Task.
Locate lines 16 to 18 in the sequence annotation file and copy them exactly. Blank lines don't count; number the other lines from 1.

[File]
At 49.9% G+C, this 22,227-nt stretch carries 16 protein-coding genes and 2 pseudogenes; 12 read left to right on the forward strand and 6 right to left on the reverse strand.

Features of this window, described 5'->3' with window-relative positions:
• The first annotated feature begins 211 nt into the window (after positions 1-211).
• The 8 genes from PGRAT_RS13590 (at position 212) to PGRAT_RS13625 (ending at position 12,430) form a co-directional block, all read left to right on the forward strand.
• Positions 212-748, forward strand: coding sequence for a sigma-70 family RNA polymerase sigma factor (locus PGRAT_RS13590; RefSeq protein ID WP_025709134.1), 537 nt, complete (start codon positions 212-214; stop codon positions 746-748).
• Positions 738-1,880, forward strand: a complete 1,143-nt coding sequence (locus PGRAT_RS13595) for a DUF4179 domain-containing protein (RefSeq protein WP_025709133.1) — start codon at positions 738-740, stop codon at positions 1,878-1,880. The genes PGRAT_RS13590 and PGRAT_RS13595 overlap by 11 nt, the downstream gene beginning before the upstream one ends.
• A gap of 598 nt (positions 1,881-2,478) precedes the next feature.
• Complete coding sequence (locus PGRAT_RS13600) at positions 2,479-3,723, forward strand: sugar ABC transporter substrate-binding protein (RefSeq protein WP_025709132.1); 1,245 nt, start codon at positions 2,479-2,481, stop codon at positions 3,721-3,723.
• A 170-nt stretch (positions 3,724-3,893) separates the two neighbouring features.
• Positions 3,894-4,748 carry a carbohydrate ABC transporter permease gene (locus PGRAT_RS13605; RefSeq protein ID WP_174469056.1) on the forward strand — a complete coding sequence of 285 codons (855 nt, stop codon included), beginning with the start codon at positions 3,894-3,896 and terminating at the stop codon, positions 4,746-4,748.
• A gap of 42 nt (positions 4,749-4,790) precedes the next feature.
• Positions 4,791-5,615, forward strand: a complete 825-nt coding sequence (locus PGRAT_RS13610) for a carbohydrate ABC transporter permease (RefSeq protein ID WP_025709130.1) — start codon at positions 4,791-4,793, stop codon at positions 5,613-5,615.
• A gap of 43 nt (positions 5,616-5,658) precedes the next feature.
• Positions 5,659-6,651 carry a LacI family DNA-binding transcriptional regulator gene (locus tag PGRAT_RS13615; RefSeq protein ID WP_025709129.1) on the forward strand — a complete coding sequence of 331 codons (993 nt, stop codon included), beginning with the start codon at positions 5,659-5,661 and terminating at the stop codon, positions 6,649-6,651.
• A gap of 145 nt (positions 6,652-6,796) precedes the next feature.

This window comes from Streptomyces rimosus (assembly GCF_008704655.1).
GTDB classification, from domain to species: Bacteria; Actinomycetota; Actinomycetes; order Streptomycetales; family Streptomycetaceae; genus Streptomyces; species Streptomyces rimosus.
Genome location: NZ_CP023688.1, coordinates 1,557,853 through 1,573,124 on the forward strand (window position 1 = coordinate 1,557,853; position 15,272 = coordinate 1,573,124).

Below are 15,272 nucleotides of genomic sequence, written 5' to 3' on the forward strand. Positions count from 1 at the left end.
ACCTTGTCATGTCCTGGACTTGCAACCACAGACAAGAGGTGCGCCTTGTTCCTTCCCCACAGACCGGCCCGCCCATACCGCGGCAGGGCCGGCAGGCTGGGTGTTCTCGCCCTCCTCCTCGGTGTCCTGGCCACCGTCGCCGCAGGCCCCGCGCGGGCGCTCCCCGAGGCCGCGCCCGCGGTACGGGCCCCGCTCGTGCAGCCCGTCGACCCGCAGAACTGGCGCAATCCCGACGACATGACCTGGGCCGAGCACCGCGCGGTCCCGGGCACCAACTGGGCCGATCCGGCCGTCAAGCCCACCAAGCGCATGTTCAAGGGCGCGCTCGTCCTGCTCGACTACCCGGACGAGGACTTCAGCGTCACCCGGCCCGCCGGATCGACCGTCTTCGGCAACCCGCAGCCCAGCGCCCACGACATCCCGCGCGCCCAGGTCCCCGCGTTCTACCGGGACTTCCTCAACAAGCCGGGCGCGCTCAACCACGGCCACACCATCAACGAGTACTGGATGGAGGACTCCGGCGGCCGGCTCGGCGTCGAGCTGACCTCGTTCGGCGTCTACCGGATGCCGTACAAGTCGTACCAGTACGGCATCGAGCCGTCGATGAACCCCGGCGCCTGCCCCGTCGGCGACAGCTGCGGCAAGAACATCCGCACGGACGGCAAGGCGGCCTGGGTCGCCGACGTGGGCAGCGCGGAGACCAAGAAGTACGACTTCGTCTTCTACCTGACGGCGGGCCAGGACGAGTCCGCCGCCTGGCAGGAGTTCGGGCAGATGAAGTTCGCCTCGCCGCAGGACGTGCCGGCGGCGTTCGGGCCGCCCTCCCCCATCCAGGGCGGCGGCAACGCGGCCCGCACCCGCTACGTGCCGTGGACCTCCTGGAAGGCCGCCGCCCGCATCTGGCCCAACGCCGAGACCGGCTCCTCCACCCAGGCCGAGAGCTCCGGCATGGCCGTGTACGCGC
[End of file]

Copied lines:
This window comes from Streptomyces rimosus (assembly GCF_008704655.1).
GTDB classification, from domain to species: Bacteria; Actinomycetota; Actinomycetes; order Streptomycetales; family Streptomycetaceae; genus Streptomyces; species Streptomyces rimosus.
Genome location: NZ_CP023688.1, coordinates 1,557,853 through 1,573,124 on the forward strand (window position 1 = coordinate 1,557,853; position 15,272 = coordinate 1,573,124).